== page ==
THERE IS NO POSSIBILITY OF ANOTHER SUBJECT ON THE PERSONA “WE” FROM REAGAN’S POEM LIFE

https://doi.org/10.22146/poetika.v10i1.65742

Astrinda Nilasastri Iswalono(1*)

(1) Universitas Gadjah Mada Yogyakarta
(*) Corresponding Author

Abstract


Written by young Reagan, Life is a poem with a distinctive discourse as a literary work in the beginning of American modernism. The study of Life in the present article focuses on the interpretation of “we” and is contextualized within the historical narratives of the Puritans and the spirit of American Dream in the 20s. The analysis of the poem’s representations of the symbolic, the imaginary, and the Truth presented here is a Žižekian reading of the subjects “we” in the poem’s text who appear to get themselves into a pseudo activity in relation to the narratives of the Founding Fathers as the chosen ones in the holy journey of establishing America. The speaker of the poem, which is part of “we,” reflects the spirit of American Dream and reminds his fellow Americans to keep going amidst the feeling of alienation caused by the modern capitalism that is expressed by words “suffer”, “struggle”, “weep”, “drench”, “break”, “jade”, “sorrow”, “warp” and “pain” 15 times in only 8 stanzas/32 lines. The speaker’s sense of Americanism becomes the only Truth for the “we” until they grow their own Cynical Awareness.


Keywords


Subjects “we”, American Dream, pseudo activity, Cynical Distance, Žižek

Full Text:

PDF


References

Cullen, J. (2003). The American Dream: A Short History of an Idea that Shaped a Nation. New York: Oxford University Press.

Foerster, N. (1980). Image of America: Our Literature from Puritanism to the Space Age. Indiana: University of Notre Dame Press. Retrieved from https://books.google.com/books/about/Image_of_America.html?id=NosOAQAAMAAJ

Jones, J., & Rowland, R. (2015). Redefining the Proper of Government: Ultimate Definition in Reagan’s First Inaugural. Rhetoric and Public Affairs, 18(4), 691–718. https://doi.org/10.14321/rhetpublaffa.18.4.0691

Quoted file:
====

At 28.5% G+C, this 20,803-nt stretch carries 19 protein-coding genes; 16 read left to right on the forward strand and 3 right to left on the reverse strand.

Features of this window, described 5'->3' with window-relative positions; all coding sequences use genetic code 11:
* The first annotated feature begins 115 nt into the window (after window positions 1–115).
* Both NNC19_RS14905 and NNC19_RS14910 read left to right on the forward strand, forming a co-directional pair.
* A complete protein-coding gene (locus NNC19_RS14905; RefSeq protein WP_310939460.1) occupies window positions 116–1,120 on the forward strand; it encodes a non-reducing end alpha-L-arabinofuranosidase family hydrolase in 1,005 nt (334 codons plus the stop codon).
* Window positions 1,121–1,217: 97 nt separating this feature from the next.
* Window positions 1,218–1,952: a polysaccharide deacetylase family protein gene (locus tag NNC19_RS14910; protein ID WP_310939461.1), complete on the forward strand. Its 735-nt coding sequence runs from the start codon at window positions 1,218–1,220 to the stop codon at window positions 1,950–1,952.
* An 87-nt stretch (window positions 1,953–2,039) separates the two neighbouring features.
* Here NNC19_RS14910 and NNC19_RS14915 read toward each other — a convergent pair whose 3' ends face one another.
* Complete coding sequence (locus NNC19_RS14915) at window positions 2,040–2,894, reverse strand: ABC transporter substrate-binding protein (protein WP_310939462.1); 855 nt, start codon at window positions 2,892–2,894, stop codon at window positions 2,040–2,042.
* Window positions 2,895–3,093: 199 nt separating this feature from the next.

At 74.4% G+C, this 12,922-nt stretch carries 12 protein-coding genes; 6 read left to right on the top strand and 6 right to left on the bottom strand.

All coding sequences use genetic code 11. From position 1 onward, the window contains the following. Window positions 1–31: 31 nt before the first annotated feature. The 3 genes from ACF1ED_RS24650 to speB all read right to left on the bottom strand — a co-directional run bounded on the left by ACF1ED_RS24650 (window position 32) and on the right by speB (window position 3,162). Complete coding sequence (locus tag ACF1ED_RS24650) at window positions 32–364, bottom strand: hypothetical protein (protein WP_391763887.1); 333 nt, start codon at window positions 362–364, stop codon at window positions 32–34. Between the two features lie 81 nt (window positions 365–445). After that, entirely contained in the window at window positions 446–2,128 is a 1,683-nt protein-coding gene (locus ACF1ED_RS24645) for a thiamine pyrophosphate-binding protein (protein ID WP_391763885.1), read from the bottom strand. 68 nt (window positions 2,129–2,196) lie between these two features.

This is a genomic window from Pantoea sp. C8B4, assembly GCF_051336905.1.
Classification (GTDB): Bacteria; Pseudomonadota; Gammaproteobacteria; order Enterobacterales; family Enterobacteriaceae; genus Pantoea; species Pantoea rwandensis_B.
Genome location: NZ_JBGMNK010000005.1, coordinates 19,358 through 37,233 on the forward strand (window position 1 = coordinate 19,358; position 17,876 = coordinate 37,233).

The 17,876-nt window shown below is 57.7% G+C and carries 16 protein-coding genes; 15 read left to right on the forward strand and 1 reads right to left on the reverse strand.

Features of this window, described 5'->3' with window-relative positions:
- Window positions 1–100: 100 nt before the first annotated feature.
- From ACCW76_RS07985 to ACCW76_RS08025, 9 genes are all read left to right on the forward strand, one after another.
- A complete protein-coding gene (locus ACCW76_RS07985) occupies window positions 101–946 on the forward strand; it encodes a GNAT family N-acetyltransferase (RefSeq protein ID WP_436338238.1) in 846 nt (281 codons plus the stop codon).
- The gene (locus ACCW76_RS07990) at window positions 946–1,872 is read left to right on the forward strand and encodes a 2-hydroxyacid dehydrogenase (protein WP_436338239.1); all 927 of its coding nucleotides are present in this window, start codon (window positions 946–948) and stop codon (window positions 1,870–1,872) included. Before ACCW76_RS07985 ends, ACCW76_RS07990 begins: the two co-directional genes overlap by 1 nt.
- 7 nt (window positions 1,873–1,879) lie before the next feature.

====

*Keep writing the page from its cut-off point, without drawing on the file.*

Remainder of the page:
Karim, A., & Butt, N. (2011). Creativity, Psychoanalysis, and Eugene O’Neill’s Creative Process. K@ta, 13(2), 236–248. https://doi.org/10.9744/kata.13.2.236-248

Komlos, J. (2019). Reaganomics: A Watershed Moment on the Road to Trumpism. Economists Voice, 16(1). https://doi.org/10.1515/ev-2018-0032

Marx, K. (1976). Capital: A Critique of Political Economy, Volume 1. Penguin Books.

O’Callaghan, B. (2004). An Illustrated History of the USA. England: Longman.

Tyson, L. (2006). Critical theory today: A user-friendly guide. Newyork: Routledge.

Washburn, W. (1975). The Indian in American. United States: Harpercollins College Div.

Weeks, E. J. (2004). From Reaganomics to Ebonics: The Urban Cultural Dissonance of Hip-Hop. United States: University of Utah.

Wyatt-Nichol, H. (2011). The Enduring Myth of the American Dream: Mobility, Marginalization, and Hope. International Journal of Organization Theory and Behaviour, 14(2). https://doi.org/10.1108/IJOTB-14-02-2011-B006

Žižek, S. (2008). Violence. United States: Picador.

Žižek, S. (2009). The Plague of Fantasies. London: Verso.

Žižek, S. (2011). How to Read Lacan. London: Granta Books Inc.

Žižek, S. (2014, March). The Poetic Torture-House of Language. Poetry Foundation. Retrieved from https://www.poetryfoundation.org/poetrymagazine/articles/70096/the-poetic-torture-house-of-language



DOI: https://doi.org/10.22146/poetika.v10i1.65742

Article Metrics

Abstract views : 675 | views : 223

Refbacks

  • There are currently no refbacks.




Copyright (c) 2022 Poetika: Jurnal Ilmu Sastra

Creative Commons License
This work is licensed under a Creative Commons Attribution-ShareAlike 4.0 International License.

ISSN 2503-4642 (online) | 2338-5383 (print)
Copyright © 2022 Poetika under the terms of a Creative Commons Attribution-ShareAlike 4.0 International License.

free web stats View My Stats